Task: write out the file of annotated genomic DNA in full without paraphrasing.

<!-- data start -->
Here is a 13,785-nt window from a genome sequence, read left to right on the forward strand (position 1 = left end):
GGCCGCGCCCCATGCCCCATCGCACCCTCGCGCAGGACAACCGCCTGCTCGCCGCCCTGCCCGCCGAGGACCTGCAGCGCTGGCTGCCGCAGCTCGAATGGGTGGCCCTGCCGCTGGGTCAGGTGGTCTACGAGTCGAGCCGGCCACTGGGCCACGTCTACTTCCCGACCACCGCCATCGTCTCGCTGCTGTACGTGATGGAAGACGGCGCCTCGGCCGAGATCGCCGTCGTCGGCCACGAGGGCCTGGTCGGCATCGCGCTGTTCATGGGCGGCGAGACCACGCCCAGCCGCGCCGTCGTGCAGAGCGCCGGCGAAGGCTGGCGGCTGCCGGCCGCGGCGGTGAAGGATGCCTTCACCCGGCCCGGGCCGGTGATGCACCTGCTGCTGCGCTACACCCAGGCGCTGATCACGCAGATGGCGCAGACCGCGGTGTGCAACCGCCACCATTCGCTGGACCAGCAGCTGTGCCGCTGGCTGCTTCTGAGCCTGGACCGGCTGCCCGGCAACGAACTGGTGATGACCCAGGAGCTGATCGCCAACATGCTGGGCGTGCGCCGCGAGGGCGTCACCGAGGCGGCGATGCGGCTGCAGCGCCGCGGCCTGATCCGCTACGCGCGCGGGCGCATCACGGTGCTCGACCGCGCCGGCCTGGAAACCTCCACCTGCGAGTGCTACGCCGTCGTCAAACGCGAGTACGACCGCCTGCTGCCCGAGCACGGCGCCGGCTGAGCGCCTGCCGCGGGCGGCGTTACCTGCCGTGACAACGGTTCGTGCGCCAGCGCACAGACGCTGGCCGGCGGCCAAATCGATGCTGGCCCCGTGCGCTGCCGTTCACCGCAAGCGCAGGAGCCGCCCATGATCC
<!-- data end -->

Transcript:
Here is a 13,785-nt window from a genome sequence, read left to right on the forward strand (position 1 = left end):
GGCCGCGCCCCATGCCCCATCGCACCCTCGCGCAGGACAACCGCCTGCTCGCCGCCCTGCCCGCCGAGGACCTGCAGCGCTGGCTGCCGCAGCTCGAATGGGTGGCCCTGCCGCTGGGTCAGGTGGTCTACGAGTCGAGCCGGCCACTGGGCCACGTCTACTTCCCGACCACCGCCATCGTCTCGCTGCTGTACGTGATGGAAGACGGCGCCTCGGCCGAGATCGCCGTCGTCGGCCACGAGGGCCTGGTCGGCATCGCGCTGTTCATGGGCGGCGAGACCACGCCCAGCCGCGCCGTCGTGCAGAGCGCCGGCGAAGGCTGGCGGCTGCCGGCCGCGGCGGTGAAGGATGCCTTCACCCGGCCCGGGCCGGTGATGCACCTGCTGCTGCGCTACACCCAGGCGCTGATCACGCAGATGGCGCAGACCGCGGTGTGCAACCGCCACCATTCGCTGGACCAGCAGCTGTGCCGCTGGCTGCTTCTGAGCCTGGACCGGCTGCCCGGCAACGAACTGGTGATGACCCAGGAGCTGATCGCCAACATGCTGGGCGTGCGCCGCGAGGGCGTCACCGAGGCGGCGATGCGGCTGCAGCGCCGCGGCCTGATCCGCTACGCGCGCGGGCGCATCACGGTGCTCGACCGCGCCGGCCTGGAAACCTCCACCTGCGAGTGCTACGCCGTCGTCAAACGCGAGTACGACCGCCTGCTGCCCGAGCACGGCGCCGGCTGAGCGCCTGCCGCGGGCGGCGTTACCTGCCGTGACAACGGTTCGTGCGCCAGCGCACAGACGCTGGCCGGCGGCCAAATCGATGCTGGCCCCGTGCGCTGCCGTTCACCGCAAGCGCAGGAGCCGCCCATGATCC